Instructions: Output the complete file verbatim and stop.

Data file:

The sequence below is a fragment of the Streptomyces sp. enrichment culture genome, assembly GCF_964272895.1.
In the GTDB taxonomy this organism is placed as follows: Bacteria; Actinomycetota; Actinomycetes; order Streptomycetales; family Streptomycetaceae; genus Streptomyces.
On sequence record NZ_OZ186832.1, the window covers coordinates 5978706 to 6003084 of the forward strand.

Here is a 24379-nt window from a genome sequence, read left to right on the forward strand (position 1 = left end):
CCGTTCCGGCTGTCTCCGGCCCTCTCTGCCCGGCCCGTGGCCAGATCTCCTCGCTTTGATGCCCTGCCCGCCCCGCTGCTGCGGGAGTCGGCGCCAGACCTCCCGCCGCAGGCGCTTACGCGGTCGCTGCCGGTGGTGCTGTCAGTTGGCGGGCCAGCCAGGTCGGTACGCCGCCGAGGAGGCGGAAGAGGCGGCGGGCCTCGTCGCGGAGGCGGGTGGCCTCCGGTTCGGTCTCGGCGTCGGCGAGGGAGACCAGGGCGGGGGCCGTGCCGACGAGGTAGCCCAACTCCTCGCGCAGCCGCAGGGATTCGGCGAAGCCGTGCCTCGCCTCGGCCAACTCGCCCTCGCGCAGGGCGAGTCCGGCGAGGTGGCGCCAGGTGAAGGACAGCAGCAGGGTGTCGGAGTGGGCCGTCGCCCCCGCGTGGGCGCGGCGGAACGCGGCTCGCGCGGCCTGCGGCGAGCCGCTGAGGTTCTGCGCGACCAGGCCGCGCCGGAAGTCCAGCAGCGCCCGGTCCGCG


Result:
The sequence below is a fragment of the Streptomyces sp. enrichment culture genome, assembly GCF_964272895.1.
In the GTDB taxonomy this organism is placed as follows: Bacteria; Actinomycetota; Actinomycetes; order Streptomycetales; family Streptomycetaceae; genus Streptomyces.
On sequence record NZ_OZ186832.1, the window covers coordinates 5978706 to 6003084 of the forward strand.

Here is a 24379-nt window from a genome sequence, read left to right on the forward strand (position 1 = left end):
CCGTTCCGGCTGTCTCCGGCCCTCTCTGCCCGGCCCGTGGCCAGATCTCCTCGCTTTGATGCCCTGCCCGCCCCGCTGCTGCGGGAGTCGGCGCCAGACCTCCCGCCGCAGGCGCTTACGCGGTCGCTGCCGGTGGTGCTGTCAGTTGGCGGGCCAGCCAGGTCGGTACGCCGCCGAGGAGGCGGAAGAGGCGGCGGGCCTCGTCGCGGAGGCGGGTGGCCTCCGGTTCGGTCTCGGCGTCGGCGAGGGAGACCAGGGCGGGGGCCGTGCCGACGAGGTAGCCCAACTCCTCGCGCAGCCGCAGGGATTCGGCGAAGCCGTGCCTCGCCTCGGCCAACTCGCCCTCGCGCAGGGCGAGTCCGGCGAGGTGGCGCCAGGTGAAGGACAGCAGCAGGGTGTCGGAGTGGGCCGTCGCCCCCGCGTGGGCGCGGCGGAACGCGGCTCGCGCGGCCTGCGGCGAGCCGCTGAGGTTCTGCGCGACCAGGCCGCGCCGGAAGTCCAGCAGCGCCCGGTCCGCG